Sherlock Holmes has come out of retirement for a case in the midst of World War 1. Doctor John Watson feels shocked and horrified at the death of his nephew on the fields of France and works to distract himself by working on his literary ambitions, keeping his beloved wife away from the dangers of London. When a famous Parliamentary figure throws himself into the Thames, a man dives into a tiger cage and a famous suffragette suddenly meets a train head on, Mycroft calls on Holmes and Watson to yet again team up to find the answer to the sudden rash of unexplained suicides. With the help of Maurice Newbury, the elderly team work to discover the secrets behind the walls of a bank and the sinister (and possibly supernatural) nature of what is behind the rash of deaths.
George Mann has the skill of inserting his own well established characters (Newbury and Hobbes, as well as past characters he has used while writing Sherlock Holmes books) with a skill that makes their inclusion appear seamless and absolutely necessary. For fans of both the Sherlock Holmes’ tales and the Newbury and Hobbes books, this steampunky Victorian London world is filled with rational explanations dosed with a bit of magic. Sherlock Holmes: The Spirit Box allows fans of supernatural literature to stand arm in arm with those who are searching for a scientific explanation. I love it.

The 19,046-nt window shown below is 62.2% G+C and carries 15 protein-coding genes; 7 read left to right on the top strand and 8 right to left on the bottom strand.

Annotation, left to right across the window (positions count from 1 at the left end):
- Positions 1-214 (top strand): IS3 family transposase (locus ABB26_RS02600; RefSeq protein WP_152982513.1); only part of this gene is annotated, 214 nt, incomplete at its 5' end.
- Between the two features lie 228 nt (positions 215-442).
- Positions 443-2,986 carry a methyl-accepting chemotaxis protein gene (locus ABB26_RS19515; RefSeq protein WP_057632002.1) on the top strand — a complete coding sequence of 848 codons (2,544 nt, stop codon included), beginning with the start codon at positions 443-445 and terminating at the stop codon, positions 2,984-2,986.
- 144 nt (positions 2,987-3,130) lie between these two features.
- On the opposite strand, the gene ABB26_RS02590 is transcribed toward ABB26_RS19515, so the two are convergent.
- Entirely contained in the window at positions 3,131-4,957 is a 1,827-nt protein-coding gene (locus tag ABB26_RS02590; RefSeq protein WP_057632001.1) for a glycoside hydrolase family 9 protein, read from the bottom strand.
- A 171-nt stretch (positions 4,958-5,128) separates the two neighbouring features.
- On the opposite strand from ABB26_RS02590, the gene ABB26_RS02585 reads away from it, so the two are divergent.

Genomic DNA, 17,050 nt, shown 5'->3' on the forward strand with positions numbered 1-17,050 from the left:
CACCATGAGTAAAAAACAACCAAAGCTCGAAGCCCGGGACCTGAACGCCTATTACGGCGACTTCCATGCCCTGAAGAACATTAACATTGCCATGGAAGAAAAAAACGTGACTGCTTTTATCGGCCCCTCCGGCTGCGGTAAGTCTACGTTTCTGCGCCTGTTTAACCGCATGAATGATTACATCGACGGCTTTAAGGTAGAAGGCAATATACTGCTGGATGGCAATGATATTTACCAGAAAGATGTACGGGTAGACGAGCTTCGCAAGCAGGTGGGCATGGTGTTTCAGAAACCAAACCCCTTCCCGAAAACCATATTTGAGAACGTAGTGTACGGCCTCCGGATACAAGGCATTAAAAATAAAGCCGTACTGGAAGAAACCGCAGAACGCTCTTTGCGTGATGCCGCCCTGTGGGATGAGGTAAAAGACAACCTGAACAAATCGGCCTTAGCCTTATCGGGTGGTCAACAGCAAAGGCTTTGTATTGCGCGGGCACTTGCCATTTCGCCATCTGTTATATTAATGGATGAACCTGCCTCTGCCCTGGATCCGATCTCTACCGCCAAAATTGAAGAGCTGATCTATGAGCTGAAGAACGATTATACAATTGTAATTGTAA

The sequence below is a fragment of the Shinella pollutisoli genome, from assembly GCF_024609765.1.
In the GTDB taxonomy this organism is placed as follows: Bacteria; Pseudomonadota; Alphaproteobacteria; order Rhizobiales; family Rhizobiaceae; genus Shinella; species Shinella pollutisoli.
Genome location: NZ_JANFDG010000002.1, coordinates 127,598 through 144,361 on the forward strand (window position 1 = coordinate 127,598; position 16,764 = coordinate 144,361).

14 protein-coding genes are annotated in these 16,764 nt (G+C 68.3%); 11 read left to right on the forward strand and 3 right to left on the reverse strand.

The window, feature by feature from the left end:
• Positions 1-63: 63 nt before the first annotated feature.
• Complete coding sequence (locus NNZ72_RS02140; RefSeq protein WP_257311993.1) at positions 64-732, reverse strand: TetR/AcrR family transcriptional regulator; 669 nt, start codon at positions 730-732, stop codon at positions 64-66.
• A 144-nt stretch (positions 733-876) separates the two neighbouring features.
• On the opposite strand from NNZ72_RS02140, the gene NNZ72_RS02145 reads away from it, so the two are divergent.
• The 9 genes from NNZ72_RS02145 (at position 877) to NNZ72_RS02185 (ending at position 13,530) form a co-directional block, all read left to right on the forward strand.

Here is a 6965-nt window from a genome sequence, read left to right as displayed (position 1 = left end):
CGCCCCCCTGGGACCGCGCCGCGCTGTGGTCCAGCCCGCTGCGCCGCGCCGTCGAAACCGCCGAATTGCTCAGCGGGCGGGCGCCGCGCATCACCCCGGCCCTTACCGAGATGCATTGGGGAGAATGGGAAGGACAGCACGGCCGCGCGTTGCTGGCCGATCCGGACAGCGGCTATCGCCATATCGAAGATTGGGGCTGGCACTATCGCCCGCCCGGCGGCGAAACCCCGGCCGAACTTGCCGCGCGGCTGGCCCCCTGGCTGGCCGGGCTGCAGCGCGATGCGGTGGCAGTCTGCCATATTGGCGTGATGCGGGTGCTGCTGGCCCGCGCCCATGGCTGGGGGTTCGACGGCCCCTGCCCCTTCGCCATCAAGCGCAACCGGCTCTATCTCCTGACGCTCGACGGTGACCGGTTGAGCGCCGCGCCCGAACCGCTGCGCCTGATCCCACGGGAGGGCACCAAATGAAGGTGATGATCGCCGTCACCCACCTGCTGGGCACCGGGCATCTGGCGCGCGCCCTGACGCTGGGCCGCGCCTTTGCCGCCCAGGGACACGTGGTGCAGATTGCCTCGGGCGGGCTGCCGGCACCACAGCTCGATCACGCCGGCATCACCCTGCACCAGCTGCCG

Sherlock Holmes: The Spirit Box is dark enough to contain mystery, but light enough to leave the reader delighted. George Mann’s name on a book always encourages me to give it a read, and I am rarely disappointed.
Sherlock Holmes: The Spirit Box is now available from Titan Books.